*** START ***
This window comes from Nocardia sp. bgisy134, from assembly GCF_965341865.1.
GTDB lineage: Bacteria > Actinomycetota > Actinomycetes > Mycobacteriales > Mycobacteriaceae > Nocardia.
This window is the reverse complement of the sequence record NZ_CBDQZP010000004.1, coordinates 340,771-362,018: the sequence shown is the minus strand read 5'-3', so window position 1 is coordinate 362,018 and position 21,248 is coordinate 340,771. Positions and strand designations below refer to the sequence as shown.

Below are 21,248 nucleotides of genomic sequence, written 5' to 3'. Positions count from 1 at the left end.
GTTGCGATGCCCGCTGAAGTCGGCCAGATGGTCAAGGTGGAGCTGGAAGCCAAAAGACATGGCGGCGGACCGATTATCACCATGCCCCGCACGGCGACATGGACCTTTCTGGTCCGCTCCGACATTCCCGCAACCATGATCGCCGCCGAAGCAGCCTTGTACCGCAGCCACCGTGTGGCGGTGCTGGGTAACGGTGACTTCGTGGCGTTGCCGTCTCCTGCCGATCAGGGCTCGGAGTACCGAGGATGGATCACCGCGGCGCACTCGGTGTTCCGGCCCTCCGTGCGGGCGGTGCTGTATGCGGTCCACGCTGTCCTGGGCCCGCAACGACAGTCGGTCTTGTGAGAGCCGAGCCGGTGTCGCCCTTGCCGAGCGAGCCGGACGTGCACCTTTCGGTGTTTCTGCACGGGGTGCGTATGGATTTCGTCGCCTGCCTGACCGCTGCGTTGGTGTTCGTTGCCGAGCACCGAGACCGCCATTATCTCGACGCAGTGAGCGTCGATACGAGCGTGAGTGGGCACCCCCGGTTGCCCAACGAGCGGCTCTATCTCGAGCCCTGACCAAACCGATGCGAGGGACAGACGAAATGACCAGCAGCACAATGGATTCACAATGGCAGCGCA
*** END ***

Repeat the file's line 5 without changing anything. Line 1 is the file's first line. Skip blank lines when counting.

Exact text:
GTTGCGATGCCCGCTGAAGTCGGCCAGATGGTCAAGGTGGAGCTGGAAGCCAAAAGACATGGCGGCGGACCGATTATCACCATGCCCCGCACGGCGACATGGACCTTTCTGGTCCGCTCCGACATTCCCGCAACCATGATCGCCGCCGAAGCAGCCTTGTACCGCAGCCACCGTGTGGCGGTGCTGGGTAACGGTGACTTCGTGGCGTTGCCGTCTCCTGCCGATCAGGGCTCGGAGTACCGAGGATGGATCACCGCGGCGCACTCGGTGTTCCGGCCCTCCGTGCGGGCGGTGCTGTATGCGGTCCACGCTGTCCTGGGCCCGCAACGACAGTCGGTCTTGTGAGAGCCGAGCCGGTGTCGCCCTTGCCGAGCGAGCCGGACGTGCACCTTTCGGTGTTTCTGCACGGGGTGCGTATGGATTTCGTCGCCTGCCTGACCGCTGCGTTGGTGTTCGTTGCCGAGCACCGAGACCGCCATTATCTCGACGCAGTGAGCGTCGATACGAGCGTGAGTGGGCACCCCCGGTTGCCCAACGAGCGGCTCTATCTCGAGCCCTGACCAAACCGATGCGAGGGACAGACGAAATGACCAGCAGCACAATGGATTCACAATGGCAGCGCA